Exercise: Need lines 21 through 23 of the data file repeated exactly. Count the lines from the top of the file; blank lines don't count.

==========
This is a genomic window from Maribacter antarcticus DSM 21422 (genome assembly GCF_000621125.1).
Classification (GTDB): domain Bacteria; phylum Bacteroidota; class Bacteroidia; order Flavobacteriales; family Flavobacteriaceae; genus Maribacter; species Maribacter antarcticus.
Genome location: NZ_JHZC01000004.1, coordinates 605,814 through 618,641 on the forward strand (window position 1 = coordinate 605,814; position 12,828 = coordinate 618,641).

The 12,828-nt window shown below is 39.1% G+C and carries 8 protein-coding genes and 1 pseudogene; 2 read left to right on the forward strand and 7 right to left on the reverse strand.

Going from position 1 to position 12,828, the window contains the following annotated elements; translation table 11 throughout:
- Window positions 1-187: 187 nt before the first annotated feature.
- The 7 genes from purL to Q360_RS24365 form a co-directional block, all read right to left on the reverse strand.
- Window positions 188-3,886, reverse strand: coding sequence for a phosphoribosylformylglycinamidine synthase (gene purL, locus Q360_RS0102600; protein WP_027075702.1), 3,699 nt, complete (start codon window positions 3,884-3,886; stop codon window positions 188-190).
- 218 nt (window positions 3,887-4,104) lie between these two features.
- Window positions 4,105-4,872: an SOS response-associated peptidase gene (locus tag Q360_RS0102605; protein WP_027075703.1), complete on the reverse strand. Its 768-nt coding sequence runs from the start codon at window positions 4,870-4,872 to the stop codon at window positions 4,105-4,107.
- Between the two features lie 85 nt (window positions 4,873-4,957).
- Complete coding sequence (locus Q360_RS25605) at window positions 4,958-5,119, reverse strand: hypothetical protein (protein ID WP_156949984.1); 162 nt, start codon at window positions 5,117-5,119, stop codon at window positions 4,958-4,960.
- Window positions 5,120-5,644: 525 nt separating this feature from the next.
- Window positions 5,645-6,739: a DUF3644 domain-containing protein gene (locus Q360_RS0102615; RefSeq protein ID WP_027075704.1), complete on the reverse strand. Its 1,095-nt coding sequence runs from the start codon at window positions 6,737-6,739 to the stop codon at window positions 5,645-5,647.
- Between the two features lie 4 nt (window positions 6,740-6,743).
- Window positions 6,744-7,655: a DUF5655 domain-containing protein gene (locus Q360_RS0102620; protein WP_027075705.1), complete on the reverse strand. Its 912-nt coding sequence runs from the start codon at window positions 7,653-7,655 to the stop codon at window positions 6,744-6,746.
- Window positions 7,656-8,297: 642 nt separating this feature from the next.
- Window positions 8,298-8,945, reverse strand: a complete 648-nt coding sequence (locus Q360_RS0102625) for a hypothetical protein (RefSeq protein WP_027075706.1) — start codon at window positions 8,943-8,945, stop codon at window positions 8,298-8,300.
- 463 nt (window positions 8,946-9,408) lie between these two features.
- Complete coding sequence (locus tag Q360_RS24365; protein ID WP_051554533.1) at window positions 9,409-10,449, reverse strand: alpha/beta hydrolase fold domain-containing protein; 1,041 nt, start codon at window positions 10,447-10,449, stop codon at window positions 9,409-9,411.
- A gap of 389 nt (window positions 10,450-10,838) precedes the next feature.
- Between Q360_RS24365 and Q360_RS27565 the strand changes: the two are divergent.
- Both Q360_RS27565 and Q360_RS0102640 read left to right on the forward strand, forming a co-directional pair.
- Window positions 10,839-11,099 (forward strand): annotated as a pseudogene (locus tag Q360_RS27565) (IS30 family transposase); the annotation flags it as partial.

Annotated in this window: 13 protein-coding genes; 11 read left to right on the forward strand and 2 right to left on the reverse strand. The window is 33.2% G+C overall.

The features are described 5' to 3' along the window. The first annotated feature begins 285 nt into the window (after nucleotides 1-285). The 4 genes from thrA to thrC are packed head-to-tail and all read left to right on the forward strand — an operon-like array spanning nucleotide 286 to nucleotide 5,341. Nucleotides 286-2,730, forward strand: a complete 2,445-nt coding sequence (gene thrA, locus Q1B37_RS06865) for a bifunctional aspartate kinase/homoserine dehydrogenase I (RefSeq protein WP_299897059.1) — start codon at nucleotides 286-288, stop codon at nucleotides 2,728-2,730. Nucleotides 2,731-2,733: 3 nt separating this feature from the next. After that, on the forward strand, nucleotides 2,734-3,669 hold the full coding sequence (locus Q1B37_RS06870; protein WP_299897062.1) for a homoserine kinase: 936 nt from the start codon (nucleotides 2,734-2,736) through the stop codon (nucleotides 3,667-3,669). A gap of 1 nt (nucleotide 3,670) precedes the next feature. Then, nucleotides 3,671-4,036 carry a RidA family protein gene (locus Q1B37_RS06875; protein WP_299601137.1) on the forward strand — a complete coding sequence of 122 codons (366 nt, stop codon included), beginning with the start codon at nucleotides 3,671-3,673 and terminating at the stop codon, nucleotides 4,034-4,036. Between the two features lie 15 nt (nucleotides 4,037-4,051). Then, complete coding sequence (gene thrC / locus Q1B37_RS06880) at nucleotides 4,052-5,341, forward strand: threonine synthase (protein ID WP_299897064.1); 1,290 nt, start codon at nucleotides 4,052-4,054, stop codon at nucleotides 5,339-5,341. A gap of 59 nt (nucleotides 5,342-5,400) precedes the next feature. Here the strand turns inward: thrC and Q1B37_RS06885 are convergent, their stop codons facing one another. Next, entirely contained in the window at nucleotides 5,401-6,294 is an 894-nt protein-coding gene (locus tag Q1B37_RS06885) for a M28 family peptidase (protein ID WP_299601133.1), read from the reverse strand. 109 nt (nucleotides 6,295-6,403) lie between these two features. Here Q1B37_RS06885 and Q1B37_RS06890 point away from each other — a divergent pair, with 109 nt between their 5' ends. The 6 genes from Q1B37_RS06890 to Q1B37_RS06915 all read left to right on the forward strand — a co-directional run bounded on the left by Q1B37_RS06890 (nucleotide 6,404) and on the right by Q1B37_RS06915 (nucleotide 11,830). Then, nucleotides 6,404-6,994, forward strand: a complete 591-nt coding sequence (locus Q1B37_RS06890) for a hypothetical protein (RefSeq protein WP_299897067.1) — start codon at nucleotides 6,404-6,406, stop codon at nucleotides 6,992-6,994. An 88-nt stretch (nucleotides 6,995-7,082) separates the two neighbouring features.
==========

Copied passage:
- A gap of 389 nt (window positions 10,450-10,838) precedes the next feature.
- Between Q360_RS24365 and Q360_RS27565 the strand changes: the two are divergent.
- Both Q360_RS27565 and Q360_RS0102640 read left to right on the forward strand, forming a co-directional pair.